March 29, 2021 3 min read


Blackstone’s Crown Resorts Bid to Face Regulatory Scrutiny

NSW’s gambling regulator boss, Philip Crawford, has said that Blackstone will face extensive regulatory scrutiny in its bid for Crown Resorts.

Blackstone to Face Regulatory Scrutiny 

Blackstone’s $8 billion takeover bid for Crown Resorts should be coming to a successful close as the investor seems hell-bent on making this one work. Yet, challenges abound. The newest one comes from the New South Wales gambling watchdog, which has issued a fair warning to Blackstone, cautioning that any relationship with a junket operator would be put under a microscope.

Junket operators were the reason why Crown Resorts got into trouble in the first place. Some good news has already come from both the United States and Europe, where Blackstone stood regulatory scrutiny and proved its intents for buying Crown Resorts. Yet, NSW Independent Liquor and Gaming Authority (ILGA) has said that it will run its own extensive due diligence before giving the green-light.

Philip Crawford, ILGA chief executive, said that Blackstone should expect an exhaustive process ahead. The regulator, Crawford explained, was in no rush to complete this either and would prioritize the objectivity of information over anything else. Speaking to the Financial Review, an Australian publication, Crawford said that he could not cite an end date as to why the process would be finalized.

According to the publication, Blackstone’s Cosmopolitan in Las Vegas may have some ties with a junket operator for VIP high rollers. However, we have found no substantial evidence to suggest as much. The Blackstone takeover bid’s success will most likely coincide with the end of Crown’s suitability report.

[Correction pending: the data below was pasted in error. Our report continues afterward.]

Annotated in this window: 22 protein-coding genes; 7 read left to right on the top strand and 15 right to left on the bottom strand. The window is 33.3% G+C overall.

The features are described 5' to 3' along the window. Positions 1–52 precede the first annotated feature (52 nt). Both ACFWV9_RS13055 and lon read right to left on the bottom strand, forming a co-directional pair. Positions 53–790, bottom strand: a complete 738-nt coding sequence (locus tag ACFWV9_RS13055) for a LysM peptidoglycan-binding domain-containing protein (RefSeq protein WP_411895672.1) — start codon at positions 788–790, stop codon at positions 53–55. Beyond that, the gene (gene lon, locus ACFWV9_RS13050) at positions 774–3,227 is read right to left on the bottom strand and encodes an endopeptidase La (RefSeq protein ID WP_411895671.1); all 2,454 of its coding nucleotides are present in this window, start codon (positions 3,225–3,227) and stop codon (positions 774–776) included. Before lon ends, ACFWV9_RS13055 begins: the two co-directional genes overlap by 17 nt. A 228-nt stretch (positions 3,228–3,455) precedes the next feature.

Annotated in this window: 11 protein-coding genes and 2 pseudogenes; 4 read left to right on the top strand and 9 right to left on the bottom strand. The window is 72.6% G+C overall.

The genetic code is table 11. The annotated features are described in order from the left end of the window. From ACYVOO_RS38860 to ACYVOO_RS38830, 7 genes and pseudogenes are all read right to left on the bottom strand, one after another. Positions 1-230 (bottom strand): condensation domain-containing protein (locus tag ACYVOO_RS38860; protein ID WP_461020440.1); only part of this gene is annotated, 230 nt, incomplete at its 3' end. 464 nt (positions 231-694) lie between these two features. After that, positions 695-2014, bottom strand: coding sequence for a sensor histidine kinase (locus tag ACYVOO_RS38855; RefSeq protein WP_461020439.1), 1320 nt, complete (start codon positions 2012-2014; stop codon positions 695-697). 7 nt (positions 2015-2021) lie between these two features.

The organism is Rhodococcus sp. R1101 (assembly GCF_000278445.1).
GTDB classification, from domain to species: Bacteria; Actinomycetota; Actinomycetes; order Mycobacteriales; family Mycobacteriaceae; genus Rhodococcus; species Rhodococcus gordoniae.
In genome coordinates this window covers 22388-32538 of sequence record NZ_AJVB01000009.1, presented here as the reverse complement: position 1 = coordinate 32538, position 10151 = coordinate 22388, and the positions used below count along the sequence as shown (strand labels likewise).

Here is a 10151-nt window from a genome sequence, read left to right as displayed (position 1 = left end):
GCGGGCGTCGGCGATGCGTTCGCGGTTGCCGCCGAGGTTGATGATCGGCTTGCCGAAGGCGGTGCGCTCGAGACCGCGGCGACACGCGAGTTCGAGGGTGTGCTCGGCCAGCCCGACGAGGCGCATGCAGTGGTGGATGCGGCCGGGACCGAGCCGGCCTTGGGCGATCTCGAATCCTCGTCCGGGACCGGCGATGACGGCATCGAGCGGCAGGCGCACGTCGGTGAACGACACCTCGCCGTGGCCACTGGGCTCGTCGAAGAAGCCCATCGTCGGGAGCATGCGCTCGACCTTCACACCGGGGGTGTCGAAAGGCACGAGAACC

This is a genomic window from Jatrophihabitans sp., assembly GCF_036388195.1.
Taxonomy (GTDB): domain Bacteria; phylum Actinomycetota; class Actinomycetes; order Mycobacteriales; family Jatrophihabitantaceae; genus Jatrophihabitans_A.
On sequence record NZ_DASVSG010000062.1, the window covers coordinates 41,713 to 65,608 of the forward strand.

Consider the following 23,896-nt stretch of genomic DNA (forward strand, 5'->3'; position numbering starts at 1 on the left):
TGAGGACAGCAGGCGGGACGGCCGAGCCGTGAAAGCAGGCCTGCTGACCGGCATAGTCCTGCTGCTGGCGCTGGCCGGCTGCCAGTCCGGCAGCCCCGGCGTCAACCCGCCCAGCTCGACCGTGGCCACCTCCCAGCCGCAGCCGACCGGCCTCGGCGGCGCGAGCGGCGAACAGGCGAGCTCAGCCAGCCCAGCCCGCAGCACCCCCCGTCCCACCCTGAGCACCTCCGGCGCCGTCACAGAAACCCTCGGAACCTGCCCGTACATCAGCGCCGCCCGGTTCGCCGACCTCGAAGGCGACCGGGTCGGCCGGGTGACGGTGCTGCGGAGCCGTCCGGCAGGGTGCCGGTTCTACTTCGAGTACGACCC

Beware the Junket Model 

Crawford confirmed that any ties to junket operators in Europe and the United States would be examined by ILGA and added that the “junket model had no favor here anymore.” Crown Resorts troubles began when regulators found out that the company had been running many prohibited activities in cahoots with alleged crime syndicates.

According to official findings, Crown was tied to money laundering through casino junket operators and was, as a result, found unsuitable to hold its Sydney license. Blackstone, though, is all about changing this.

However, Crown Resorts shareholders aren’t too sure if Blackstone isn’t actually looking to underplay the casino giant’s actual value. Going as far back as last week, shares for Crown Resorts rose to AU$11.97 on the news that Blackstone is attempting to buy the company. Today, Crown Resorts Ltd. (CWN) trades at AU$11.80.

This is mostly tied to speculation that a competing offer may emerge. Although Crown is mired in the present dispute and not looking at an easy few years ahead, the company is still the regional behemoth with immeasurable potential.

The bid now puts pressure on James Packer, whose family has owned Crown Resorts for decades. Will Packer sell a part, or his entire 37% stake in the company? This remains to be seen.

Lead Editor

Mike made his mark on the industry at a young age as a consultant to companies that would grow to become regulators. Now he dedicates his weekdays to his new project a the lead editor of, aiming to educate the masses on the latest developments in the gambling circuit.

Leave a Reply

Your email address will not be published. Required fields are marked *